1. Complete the definition of the Employee hierarchy from figures 11-4 and 11-5 (BOTH are in the files attached USE THEM)by defining the CommissionedEmployee and SalariedEmployee.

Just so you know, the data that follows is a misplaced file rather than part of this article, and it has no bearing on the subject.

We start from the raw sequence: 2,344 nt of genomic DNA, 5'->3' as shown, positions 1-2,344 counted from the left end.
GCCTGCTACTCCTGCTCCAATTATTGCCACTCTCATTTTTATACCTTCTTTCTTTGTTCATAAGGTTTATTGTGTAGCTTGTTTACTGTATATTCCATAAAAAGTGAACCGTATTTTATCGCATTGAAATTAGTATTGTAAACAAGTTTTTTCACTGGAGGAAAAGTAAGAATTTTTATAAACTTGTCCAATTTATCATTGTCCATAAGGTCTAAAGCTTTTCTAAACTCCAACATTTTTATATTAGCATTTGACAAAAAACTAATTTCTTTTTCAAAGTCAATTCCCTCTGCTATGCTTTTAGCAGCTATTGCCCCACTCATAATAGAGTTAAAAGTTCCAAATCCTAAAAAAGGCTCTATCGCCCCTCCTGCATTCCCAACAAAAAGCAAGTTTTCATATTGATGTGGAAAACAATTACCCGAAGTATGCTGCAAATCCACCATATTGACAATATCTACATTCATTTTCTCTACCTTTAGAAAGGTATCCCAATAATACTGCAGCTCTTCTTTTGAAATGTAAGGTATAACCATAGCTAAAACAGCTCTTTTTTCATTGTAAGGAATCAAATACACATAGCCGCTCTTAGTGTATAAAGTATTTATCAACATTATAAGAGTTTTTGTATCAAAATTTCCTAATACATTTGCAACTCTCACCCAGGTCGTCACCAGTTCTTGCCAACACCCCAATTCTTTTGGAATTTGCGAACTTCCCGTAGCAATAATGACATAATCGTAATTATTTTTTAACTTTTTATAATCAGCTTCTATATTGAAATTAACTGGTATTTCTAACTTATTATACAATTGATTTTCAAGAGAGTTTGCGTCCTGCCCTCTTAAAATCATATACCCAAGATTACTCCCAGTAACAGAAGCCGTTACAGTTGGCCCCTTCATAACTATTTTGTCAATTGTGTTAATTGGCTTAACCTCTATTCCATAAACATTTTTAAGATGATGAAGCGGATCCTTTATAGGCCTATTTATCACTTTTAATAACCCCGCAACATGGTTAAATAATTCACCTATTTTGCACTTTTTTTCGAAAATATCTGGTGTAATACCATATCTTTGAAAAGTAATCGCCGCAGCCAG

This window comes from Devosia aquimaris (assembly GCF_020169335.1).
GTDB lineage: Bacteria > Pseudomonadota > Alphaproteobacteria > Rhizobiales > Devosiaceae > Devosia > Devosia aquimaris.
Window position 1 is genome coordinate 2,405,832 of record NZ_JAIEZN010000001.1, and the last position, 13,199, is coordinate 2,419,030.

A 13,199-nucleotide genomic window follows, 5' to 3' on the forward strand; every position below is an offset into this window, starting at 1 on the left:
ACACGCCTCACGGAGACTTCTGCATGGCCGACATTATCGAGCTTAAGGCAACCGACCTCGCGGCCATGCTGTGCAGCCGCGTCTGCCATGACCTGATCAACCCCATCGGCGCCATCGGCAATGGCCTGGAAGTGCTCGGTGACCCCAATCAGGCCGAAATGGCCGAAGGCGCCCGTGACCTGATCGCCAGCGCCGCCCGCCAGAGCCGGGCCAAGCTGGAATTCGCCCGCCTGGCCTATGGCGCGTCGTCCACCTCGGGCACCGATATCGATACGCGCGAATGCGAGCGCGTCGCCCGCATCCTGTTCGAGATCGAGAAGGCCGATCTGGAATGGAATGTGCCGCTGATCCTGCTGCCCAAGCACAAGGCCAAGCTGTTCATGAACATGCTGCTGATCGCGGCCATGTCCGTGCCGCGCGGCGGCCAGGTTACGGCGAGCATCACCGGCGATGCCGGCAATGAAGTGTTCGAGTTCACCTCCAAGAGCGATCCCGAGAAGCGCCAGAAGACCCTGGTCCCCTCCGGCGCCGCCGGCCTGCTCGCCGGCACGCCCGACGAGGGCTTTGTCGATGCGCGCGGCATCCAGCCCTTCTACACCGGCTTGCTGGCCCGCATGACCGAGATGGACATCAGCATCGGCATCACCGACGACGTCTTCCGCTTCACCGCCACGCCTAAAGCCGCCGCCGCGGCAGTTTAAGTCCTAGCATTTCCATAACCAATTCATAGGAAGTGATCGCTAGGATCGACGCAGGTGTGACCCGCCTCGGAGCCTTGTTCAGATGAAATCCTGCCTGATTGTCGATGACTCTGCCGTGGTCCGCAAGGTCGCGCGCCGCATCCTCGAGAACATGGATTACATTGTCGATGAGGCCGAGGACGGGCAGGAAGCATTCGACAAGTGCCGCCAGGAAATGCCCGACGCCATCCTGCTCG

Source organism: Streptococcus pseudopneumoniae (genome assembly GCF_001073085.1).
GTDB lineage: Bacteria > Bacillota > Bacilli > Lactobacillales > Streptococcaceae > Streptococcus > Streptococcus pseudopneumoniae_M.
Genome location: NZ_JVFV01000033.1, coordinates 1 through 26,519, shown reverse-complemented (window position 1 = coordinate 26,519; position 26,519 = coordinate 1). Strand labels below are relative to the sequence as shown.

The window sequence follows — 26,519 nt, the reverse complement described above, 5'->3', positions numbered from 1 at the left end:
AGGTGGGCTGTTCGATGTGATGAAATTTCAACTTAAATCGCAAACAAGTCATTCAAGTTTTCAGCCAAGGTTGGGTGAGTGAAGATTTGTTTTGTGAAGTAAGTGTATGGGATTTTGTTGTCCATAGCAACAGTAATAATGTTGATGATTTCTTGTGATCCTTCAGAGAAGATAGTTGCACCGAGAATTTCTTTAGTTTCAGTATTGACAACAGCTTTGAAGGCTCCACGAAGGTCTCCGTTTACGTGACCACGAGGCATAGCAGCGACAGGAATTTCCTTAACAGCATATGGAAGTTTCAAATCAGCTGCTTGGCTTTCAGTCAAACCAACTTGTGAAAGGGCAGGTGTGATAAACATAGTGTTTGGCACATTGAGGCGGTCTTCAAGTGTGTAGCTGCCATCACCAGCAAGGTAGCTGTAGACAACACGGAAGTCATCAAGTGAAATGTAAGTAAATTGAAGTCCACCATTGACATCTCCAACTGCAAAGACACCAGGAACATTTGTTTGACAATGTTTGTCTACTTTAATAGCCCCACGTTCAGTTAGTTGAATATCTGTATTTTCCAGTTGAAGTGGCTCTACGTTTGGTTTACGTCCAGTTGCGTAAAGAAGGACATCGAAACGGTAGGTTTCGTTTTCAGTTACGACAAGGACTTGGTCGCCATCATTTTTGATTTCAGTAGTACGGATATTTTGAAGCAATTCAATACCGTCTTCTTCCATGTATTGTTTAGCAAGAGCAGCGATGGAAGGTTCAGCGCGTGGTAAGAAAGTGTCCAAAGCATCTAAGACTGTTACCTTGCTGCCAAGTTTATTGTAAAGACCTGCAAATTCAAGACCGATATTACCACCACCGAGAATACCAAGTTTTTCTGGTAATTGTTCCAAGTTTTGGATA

2. Inheritance comes up naturally in many cases. If you were writing a chess program, you could represent the pieces by defining an abstract ChessPiece class along with the subclasses King, Queen, Rook, Bishop, Knight, and Pawn for the different piece types. The chess pieces class keeps track of the color and location of the piece. The individual subclasses extend this common framework by implementing the moves for that particular piece. Write the necessary code to define the classes shown in the UML diagram (attached). The factory methods for the concrete classes each take an argument bw, which is either “B” or “W” and a designation for the location of the piece composed of the letter indicating the column and a number indicating the row. An example would be calling Queen(“W”, “d1”) would create a white queen on d1 which is its initial square. The challenge in this exercise is to implement the getMoves method for each concrete subclasses. This method needs to return an array of all of the two-character locations to which that piece can move from its current square assuming that the rest of the board was empty. The white chess pieces can move to any of the squares marked with an x and the black can move to any marked with an o. The white pawn in the last diagram can move either one or two squares because it is in its initial position on row 2, but the black pawn can only move to one square because it has already moved from its initial position on row 7. I have attached the image of the diagram.